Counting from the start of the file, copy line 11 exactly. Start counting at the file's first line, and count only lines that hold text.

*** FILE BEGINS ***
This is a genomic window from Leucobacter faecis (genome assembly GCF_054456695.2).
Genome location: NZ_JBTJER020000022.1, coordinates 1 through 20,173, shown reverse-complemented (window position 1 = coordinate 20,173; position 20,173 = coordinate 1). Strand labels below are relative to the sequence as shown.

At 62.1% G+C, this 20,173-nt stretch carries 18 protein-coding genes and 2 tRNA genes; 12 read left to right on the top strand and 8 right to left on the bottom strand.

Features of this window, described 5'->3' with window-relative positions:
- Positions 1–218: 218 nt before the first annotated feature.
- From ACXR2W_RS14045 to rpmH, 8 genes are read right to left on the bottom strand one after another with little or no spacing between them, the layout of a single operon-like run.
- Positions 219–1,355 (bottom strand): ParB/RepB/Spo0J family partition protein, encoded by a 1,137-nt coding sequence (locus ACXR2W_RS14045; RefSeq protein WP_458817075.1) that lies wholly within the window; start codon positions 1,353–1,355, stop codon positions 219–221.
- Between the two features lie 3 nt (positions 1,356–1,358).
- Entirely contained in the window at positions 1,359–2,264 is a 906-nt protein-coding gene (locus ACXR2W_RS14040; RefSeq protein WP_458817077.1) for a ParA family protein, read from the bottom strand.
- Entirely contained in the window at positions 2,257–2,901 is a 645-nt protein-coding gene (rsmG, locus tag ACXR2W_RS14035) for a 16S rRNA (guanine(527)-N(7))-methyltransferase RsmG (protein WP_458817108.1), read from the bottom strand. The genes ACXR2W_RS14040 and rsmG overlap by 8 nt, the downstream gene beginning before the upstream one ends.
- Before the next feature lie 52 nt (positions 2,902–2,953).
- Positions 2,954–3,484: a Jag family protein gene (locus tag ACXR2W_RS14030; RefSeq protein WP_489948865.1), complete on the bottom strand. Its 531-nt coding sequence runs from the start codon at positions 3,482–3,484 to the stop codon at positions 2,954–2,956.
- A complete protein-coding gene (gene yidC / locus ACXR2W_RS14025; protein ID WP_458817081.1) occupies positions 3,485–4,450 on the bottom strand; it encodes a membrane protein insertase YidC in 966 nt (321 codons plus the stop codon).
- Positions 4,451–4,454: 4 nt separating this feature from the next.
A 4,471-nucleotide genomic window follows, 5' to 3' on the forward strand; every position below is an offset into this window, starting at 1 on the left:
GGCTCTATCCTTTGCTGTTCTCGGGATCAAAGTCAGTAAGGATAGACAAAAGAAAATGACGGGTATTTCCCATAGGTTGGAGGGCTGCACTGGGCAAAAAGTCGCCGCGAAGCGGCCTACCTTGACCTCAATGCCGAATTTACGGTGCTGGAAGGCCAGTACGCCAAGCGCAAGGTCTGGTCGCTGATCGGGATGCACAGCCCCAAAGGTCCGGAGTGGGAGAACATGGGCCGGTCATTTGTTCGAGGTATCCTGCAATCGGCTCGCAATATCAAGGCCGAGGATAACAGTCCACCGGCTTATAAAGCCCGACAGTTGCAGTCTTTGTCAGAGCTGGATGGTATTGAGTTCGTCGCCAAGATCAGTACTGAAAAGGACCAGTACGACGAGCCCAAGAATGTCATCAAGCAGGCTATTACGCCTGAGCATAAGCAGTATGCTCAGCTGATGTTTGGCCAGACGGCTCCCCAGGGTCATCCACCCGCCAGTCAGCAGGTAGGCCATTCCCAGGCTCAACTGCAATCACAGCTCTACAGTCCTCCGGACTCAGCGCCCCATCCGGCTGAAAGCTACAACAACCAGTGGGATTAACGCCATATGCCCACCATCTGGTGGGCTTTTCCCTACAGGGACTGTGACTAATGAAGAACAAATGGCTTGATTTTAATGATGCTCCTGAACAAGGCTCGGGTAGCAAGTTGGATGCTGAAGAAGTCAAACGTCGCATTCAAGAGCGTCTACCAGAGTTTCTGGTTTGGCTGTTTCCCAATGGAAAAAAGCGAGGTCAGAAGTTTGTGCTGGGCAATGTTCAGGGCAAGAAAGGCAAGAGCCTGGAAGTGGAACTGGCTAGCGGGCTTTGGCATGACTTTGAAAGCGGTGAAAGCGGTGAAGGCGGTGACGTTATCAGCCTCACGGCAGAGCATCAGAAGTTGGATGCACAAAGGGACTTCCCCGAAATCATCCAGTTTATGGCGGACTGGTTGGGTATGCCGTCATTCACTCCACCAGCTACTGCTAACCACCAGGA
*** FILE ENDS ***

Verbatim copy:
- Before the next feature lie 52 nt (positions 2,902–2,953).